We begin with "The Gates of Delirium" and right away we're treated to an earful of Moraz' oscillating, insect-like synths in the background. (When I say "in the background," I mean that almost literally, since most of the album was apparently recorded before Moraz even set foot in the studio.) At 21:55, this epic was the longest Yes studio recording at the time (not counting the new version of "Revealing Science of God"), and fittingly, it was based on Tolstoy's classic novel "War and Peace" (or?for you Seinfeld fans?"War, What is it Good For"). Anyway, the first two minutes act as an overture of sorts, outlining a couple of the main themes that will recur throughout the work, before Jon's vocals come in. His lyrics are by far more aggressive than anything else Yes had done at the time, and this is reflected in his harsh, almost sneering vocal delivery. The actual tune alternates happy-sounding major-key verses (if you can call them that) with jarring, snide "choruses," and the instrumental transitions contain some prime Chris Squire. After a Howe solo melody, things quiet down for the most lyrically intense passage ("Listen, should we fight forever"), at first accompanied only by organ and synths, becoming appropriately more demanding as it goes on, culminating in "Burn their children's laughter on to hell." Pretty heady stuff, but the best is saved for last just before the "battle" section, which has a great build-up.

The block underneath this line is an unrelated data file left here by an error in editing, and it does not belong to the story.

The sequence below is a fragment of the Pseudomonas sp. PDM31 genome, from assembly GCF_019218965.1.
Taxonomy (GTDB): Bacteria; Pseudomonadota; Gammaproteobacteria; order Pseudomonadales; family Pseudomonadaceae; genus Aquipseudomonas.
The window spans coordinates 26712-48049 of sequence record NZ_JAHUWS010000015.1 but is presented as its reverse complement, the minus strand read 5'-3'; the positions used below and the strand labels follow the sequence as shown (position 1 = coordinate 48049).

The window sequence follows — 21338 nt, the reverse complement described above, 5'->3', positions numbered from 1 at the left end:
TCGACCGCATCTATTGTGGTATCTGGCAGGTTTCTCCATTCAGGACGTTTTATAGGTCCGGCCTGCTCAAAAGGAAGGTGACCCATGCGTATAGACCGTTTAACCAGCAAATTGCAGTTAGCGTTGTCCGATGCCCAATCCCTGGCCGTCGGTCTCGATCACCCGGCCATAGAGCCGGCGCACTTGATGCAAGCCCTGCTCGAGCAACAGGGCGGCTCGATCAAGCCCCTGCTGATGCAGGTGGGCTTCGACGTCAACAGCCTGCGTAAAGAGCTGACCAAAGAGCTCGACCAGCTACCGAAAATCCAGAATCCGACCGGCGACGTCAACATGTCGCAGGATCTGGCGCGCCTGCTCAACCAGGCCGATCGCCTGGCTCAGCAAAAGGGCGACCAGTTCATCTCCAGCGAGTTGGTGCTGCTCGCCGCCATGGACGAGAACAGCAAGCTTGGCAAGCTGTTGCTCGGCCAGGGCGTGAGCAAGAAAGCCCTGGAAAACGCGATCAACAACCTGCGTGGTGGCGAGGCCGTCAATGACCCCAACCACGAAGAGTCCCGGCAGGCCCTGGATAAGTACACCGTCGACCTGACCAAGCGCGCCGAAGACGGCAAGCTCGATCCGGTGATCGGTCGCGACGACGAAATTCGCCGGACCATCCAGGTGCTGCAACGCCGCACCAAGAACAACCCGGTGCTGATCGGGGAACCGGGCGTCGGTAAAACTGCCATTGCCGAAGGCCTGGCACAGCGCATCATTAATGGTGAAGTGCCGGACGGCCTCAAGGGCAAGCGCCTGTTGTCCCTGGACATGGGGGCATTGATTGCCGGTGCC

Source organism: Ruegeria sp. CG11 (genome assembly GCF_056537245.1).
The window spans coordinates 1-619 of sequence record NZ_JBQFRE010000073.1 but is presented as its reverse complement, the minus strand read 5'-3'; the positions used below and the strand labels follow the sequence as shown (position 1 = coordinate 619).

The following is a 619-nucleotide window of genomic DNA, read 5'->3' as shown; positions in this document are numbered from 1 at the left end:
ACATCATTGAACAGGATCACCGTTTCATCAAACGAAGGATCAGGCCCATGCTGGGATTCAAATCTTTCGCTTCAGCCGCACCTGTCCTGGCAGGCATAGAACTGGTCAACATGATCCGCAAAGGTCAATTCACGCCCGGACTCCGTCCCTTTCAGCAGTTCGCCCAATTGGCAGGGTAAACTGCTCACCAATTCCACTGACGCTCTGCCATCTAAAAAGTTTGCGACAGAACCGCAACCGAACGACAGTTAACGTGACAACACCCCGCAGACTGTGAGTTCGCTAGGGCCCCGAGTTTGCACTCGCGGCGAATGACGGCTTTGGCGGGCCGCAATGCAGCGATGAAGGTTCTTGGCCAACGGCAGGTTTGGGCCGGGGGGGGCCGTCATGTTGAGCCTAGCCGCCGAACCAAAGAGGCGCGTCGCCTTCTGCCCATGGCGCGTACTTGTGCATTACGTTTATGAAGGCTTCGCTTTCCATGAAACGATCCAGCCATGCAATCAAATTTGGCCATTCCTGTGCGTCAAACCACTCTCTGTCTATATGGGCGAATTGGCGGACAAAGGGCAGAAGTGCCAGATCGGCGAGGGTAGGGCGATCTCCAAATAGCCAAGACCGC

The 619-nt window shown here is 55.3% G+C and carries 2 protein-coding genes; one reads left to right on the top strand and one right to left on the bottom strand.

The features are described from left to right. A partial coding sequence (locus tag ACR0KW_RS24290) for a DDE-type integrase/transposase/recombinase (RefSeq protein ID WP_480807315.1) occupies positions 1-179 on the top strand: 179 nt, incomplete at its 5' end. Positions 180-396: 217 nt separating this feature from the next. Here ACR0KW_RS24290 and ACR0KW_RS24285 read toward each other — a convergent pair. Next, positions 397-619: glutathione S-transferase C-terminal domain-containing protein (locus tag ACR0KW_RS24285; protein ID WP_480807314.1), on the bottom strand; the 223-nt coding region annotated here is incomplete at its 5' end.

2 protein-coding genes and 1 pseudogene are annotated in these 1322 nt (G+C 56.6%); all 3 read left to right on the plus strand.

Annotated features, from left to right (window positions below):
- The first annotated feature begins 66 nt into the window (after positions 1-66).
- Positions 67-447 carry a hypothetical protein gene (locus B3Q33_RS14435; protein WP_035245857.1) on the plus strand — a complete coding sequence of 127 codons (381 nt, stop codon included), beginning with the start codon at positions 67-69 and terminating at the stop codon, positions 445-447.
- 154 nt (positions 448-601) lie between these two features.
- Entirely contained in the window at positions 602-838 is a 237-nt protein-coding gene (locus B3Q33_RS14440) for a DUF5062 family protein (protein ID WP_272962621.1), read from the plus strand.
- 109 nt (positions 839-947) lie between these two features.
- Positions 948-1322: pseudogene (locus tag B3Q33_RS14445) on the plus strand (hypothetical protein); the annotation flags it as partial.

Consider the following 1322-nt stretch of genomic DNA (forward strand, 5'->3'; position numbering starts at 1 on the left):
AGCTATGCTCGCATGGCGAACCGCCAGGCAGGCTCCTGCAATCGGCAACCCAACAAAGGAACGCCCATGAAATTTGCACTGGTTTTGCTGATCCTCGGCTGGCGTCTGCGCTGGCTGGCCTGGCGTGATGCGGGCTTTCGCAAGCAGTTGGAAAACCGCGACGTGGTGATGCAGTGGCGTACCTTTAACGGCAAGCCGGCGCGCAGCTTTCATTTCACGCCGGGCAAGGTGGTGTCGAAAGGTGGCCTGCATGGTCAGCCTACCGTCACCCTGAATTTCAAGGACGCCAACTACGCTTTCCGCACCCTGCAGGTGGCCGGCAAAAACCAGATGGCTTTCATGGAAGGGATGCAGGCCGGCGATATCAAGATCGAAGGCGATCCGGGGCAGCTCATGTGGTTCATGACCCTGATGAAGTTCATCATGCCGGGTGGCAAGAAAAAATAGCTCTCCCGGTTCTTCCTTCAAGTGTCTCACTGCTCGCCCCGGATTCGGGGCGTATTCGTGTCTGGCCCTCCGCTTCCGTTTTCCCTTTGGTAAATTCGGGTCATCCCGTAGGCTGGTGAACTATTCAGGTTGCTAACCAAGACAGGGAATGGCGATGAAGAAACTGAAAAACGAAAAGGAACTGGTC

The Battle, starting at around 8 minutes, is introduced by a waltz-time "war anthem" stated alternately by Moraz's synths and Howe's guitar, and is expounded upon as sort of a theme-and-variations, part of which stems from Moraz' background in jazz (listen to his soloing here). Throughout this entire section, one can easily hear commotion in the background, which probably was taken from a tape of people applauding and/or whistling (the latter noise being most audible in the din). At 10:22, another theme is introduced?a harsh, minor-mode number in 11/16 time (are you feeling the tension yet?), which amazingly took me over 10 years and a listen to Yesshows to figure out. This is already a huge improvement over Topographic in my opinion, as everything in this section moves along exactly as it should without any wasted space. By the way, the metallic crash heard about 20 seconds later actually came from Alan White pushing over a shelf stacked with junked auto parts! This also illustrates the DIY approach that went into this album, as much of it was done at Squire's home studio. Anyway, the progression from the Mahavishnu-esque odd time signature back to the 3/4 is effective, as the "war theme" that you might normally expect to hear is replaced by a dissonant, mocking synth tone a la "Seasons of Man" from "CTTE", after which Moraz and the band basically freak out for about 20 seconds (because what else can they do at this point?). Amidst the chaos, Alan whacks away at his drum set, somehow becoming more and more agitated as he builds up (don't worry, it all makes sense) to?